Good Response Rate for New Anemia Drug in Patients with Myelodysplastic Syndromes
An international team of researchers recently finished a phase 3 clinical trial to test the anemia drug luspatercept on patients with myelodysplastic syndromes.
The majority of patients with myelodysplastic syndromes (MDS) have anemia and are often first treated with erythropoiesis-stimulating agents (ESAs).
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Only about 20 to 40 percent of MDS patients, however, respond to ESAs, and that response lasts for an average of only one year. Once those drugs stop working, MDS patients typically must receive red blood cell (RBC) transfusions.
Thus, there is a tremendous need for drugs for lower-risk MDS patients with anemia in whom ESAs either don’t work or have stopped working.
With this in mind, a team of international researchers recently conducted a phase 3 randomized, double-blind, placebo-controlled study to evaluate the efficacy and safety of the drug luspatercept in patients with very low-, low-, or Intermediate-risk MDS with ring sideroblasts. Ring sideroblasts are erythroblasts with iron deposits.
“There have been two earlier phase studies, one with luspatercept and one with its sister compound sotatercept, and we participated in one of those earlier studies,” said Mikkael Sekeres, MD, Hematology and Medical Oncology, Cleveland Clinic. He was a participating clinician in this new phase 3 study and recently presented the results at the 60th American Society of Hematology Annual Meeting.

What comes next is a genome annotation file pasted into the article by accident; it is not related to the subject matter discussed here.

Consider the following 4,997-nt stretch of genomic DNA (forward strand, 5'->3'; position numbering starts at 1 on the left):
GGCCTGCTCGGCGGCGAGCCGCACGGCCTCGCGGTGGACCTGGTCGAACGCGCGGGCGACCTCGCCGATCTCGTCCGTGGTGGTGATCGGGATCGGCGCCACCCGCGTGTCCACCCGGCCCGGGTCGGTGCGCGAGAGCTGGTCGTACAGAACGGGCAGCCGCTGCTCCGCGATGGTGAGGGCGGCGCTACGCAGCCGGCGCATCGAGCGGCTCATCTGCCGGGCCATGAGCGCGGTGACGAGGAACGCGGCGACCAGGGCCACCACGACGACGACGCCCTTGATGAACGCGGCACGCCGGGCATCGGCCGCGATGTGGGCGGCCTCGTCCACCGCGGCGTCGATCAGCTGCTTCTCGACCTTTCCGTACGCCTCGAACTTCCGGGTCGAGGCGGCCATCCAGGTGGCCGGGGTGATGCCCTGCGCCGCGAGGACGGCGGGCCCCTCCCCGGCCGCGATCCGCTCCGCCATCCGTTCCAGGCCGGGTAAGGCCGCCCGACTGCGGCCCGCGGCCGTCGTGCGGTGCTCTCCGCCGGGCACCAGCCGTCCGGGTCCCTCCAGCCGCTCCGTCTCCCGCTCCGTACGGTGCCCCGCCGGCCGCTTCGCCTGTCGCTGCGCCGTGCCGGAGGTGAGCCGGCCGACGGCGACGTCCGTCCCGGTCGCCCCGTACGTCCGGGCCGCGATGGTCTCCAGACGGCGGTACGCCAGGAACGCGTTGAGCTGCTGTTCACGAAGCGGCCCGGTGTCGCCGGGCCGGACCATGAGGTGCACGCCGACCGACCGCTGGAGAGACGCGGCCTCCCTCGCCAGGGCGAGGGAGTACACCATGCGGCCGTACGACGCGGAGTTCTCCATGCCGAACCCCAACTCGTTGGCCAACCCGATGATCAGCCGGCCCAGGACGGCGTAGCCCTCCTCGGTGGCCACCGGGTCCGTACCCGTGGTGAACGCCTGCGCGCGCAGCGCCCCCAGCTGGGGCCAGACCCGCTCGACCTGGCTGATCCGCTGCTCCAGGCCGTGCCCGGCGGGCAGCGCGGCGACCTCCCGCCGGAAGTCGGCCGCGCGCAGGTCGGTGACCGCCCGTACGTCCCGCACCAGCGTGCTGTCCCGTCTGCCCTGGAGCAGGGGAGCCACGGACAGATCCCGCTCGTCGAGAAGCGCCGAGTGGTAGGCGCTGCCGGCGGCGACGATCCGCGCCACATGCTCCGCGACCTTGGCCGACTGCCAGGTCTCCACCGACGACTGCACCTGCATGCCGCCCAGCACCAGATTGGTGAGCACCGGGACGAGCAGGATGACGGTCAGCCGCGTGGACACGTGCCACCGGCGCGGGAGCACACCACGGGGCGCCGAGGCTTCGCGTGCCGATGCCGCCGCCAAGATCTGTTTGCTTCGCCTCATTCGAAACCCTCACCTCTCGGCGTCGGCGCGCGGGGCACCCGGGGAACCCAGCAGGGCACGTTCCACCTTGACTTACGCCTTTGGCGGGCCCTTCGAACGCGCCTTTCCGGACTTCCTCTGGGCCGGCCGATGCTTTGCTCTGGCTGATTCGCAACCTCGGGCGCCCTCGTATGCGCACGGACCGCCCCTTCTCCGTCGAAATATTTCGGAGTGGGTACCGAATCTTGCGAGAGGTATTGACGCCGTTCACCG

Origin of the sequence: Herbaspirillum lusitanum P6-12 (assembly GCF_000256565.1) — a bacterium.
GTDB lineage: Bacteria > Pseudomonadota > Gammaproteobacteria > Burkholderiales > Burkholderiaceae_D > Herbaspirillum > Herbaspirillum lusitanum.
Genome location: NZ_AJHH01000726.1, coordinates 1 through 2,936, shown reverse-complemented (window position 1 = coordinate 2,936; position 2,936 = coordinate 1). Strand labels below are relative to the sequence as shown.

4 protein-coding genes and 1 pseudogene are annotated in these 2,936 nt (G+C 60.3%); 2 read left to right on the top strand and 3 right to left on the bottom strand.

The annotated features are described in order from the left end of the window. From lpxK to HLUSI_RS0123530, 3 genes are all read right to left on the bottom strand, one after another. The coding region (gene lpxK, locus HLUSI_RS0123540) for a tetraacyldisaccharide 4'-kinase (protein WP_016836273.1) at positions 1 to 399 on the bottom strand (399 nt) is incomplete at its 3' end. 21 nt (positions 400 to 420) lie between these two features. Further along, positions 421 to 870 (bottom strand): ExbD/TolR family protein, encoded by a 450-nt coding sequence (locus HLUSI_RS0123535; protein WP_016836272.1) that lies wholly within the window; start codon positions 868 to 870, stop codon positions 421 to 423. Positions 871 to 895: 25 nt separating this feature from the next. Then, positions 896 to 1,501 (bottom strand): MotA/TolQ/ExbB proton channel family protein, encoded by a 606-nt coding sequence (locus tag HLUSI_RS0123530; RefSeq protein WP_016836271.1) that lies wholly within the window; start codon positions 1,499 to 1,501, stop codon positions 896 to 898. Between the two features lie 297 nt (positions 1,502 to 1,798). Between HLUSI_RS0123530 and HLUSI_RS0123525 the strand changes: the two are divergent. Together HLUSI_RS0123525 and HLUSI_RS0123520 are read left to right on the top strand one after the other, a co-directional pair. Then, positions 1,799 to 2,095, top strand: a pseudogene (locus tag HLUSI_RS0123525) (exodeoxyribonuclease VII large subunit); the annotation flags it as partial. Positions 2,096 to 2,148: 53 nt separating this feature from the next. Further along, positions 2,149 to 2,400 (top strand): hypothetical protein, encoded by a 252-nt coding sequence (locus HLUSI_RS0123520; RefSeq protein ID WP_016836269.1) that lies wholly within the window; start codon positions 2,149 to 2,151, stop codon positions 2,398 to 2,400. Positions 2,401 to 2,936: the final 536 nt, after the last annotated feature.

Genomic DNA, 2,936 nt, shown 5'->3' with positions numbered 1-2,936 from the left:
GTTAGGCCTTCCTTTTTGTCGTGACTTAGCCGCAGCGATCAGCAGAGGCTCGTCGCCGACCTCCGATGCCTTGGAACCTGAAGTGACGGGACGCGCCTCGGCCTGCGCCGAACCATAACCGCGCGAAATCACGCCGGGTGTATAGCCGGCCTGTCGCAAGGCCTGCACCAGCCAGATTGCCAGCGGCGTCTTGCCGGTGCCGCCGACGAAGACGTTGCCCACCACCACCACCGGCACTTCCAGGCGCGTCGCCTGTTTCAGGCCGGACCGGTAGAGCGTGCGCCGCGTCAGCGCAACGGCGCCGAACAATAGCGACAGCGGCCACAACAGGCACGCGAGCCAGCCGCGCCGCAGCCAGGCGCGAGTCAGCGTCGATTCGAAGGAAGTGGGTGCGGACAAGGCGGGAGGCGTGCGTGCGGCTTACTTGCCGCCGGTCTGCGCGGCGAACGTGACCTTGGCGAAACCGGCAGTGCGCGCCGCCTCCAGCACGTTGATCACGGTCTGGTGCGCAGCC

“In those earlier studies, we saw a response rate in patients with lower risk MDS that was between 40 and 50 percent,” says Dr. Sekeres. “In patients with lower risk MDS with ring sideroblasts, we saw an even higher response rate that approached 60 percent.”
In the phase 3 study, investigators randomized 229 international patients with lower-risk MDS who had ring sideroblasts to receive either luspatercept or a placebo. The researchers used a 2-1 allocation to randomize the patients.
“The patients were typical of those that we see in clinic with MDS in that their median age was 71 and they were dependent on red blood cell transfusions,” says Dr. Sekeres.
Of the 153 patients receiving luspatercept, 58 (37.9 percent) achieved the primary endpoint of red blood cell transfusion independence (RBC-TI) for ≥ 8 weeks compared with 10 of 76 patients (13.2 percent) receiving the placebo (odds ratio [OR] 5.1, P < 0.0001). Of those receiving luspatercept, 43 of 153 (28.1 percent) achieved the key secondary endpoint of RBC-TI for ≥ 12 weeks (weeks 1-24) compared with 6 of 76 (7.9 percent) receiving placebo (OR 5.1, P = 0.0002).
Overall, patients receiving luspatercept were more likely to achieve a hematologic improvement-erythroid (mHI-E) response, which is defined as a reduction in transfusion of ≥ 4 RBC units/8 weeks or a mean hemoglobin increase of ≥ 1.5 g/dL/8 weeks in the absence of transfusions, compared with patients receiving placebo (52.9 percent vs 11.8 percent during weeks 1-24; P < 0.0001).
Earlier studies had shown that luspatercept was well tolerated by patients with most side effects deemed mild to moderate.
“This study shows that luspatercept is another potential therapy for lower-risk MDS patients with anemia that’s extremely well tolerated,” says Dr. Sekeres. “It will go before FDA for possible approval in 2019.”
He also pointed out that MDS patient with ring sideroblasts almost uniformly have an SF3B1 mutation — 90 percent of the patients in the phase 3 study had this mutation— and therefore if the FDA approves luspatercept, it would be targeted for parents with this specific mutation.